I’m really feeling it for this post, because this is piece #165 (meaning that I’ve written consecutively for 165 days).
It’s only been a handful of months but I can see myself finding my voice with each slow, painful, passing day.
I’m restricted by time, as in I can’t fast forward a year from now and write like as if I were on day 530.
I just have to write like I’m on day 165.
There’s no pretending, and there’s no shortcut.
In the greatest way possible, it’s fair because it’s self-generated and can’t be stolen.
I took a mould making course in school.
I remember never knowing how my pieces would turn out until after they were taken out of the kiln (and I would spend several agonizing hours on each piece making sure they were good enough).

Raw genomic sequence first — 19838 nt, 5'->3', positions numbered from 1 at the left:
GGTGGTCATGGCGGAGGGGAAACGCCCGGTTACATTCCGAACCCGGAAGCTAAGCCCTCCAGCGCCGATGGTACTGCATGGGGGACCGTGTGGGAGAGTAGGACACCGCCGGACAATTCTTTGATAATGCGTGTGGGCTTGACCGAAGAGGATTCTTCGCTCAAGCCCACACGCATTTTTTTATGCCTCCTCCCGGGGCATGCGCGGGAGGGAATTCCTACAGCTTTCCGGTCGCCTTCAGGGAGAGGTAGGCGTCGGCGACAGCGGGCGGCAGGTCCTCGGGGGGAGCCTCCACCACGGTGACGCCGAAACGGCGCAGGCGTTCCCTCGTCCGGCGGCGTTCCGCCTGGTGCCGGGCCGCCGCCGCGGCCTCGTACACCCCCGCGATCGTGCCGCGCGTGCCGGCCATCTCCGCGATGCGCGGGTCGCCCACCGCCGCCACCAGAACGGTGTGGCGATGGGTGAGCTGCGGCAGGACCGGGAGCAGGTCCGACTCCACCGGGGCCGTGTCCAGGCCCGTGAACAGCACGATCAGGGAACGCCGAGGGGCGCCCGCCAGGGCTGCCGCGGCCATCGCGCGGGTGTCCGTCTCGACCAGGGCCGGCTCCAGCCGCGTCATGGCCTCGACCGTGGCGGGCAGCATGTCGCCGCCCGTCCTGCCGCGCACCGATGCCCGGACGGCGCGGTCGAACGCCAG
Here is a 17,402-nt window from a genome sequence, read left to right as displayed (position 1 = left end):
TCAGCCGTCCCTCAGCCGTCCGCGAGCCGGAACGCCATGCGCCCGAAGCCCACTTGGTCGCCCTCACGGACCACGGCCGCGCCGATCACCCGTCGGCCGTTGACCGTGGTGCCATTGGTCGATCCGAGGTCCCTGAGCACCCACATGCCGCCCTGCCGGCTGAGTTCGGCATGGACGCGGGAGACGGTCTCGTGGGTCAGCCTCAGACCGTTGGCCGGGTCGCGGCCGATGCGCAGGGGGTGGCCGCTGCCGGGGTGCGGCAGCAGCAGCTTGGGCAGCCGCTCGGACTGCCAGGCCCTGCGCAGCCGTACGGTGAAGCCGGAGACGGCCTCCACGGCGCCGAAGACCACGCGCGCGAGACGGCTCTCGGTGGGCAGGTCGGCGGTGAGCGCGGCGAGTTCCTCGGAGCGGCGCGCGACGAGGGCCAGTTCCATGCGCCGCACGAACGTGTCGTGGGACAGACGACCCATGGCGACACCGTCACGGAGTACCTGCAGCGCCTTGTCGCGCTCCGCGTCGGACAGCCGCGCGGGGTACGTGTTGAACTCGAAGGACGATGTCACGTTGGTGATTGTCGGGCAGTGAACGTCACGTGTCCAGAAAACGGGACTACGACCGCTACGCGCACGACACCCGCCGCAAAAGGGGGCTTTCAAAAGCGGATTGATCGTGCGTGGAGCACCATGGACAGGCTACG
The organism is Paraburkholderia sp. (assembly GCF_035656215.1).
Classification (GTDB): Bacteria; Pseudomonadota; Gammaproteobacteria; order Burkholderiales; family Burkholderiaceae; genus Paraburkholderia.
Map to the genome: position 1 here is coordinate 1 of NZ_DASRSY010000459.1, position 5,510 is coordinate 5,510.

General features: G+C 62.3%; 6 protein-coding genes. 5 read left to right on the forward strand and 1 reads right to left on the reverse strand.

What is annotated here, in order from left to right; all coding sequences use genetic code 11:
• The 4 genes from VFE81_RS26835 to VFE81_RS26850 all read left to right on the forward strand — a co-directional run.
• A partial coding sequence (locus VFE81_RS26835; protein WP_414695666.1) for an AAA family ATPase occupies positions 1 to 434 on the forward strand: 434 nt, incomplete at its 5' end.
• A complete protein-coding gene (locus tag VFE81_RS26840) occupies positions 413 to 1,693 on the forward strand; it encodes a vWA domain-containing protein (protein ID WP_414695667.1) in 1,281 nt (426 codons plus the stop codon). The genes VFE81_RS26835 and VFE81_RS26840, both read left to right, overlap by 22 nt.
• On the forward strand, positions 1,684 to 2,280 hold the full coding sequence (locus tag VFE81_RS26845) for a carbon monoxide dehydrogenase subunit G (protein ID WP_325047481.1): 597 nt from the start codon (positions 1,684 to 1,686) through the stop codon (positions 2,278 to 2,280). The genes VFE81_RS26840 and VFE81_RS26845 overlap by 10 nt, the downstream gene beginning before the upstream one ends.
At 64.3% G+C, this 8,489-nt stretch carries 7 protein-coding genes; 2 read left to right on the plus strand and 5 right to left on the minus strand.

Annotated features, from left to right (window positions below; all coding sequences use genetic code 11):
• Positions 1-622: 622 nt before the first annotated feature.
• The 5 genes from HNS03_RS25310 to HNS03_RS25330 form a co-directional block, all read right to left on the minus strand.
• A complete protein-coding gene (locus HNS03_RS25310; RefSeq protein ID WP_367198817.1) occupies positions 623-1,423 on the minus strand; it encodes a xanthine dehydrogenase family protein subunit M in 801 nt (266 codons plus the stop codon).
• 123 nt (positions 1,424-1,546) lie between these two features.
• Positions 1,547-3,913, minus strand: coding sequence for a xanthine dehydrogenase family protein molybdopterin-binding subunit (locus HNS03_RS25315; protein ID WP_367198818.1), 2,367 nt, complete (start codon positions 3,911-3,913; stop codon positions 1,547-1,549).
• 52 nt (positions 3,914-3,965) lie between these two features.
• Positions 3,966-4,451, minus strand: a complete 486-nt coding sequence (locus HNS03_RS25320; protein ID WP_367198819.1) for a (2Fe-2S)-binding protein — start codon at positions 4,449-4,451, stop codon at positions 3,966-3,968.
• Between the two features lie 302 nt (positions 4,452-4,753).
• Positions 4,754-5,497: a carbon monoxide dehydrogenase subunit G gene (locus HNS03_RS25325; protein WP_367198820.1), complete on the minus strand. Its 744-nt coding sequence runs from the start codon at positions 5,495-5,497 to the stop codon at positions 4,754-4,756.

When in the kiln, many things could go wrong: too much glaze, pieces breaking off, cracks forming, or something explodes. All of which is unstoppable and hard to predict.
But besides all of what is messy and ugly, there’s also the unexpectedly beautiful. Colours finalize, blend, and the whole nature of the piece changes.
And to get to see that, we still have to go through all the steps and the time.
The firing process is dark, requires patience, and it changes everything, but it has to be done.
We’ve just got to fire and see what happens.
You can rationalize yourself out of an idea because there will always be reasons not to go forward:
not the right time, not the right people, not enough experience, too much responsibility, too big a risk, nobody would want it—“it just won’t be any good”.
We’ve gotten so good at saying no, that we forget how to ask, “But what if?”
Just suspending the idea of protecting ourselves from difference can give us one more reason to work against fear.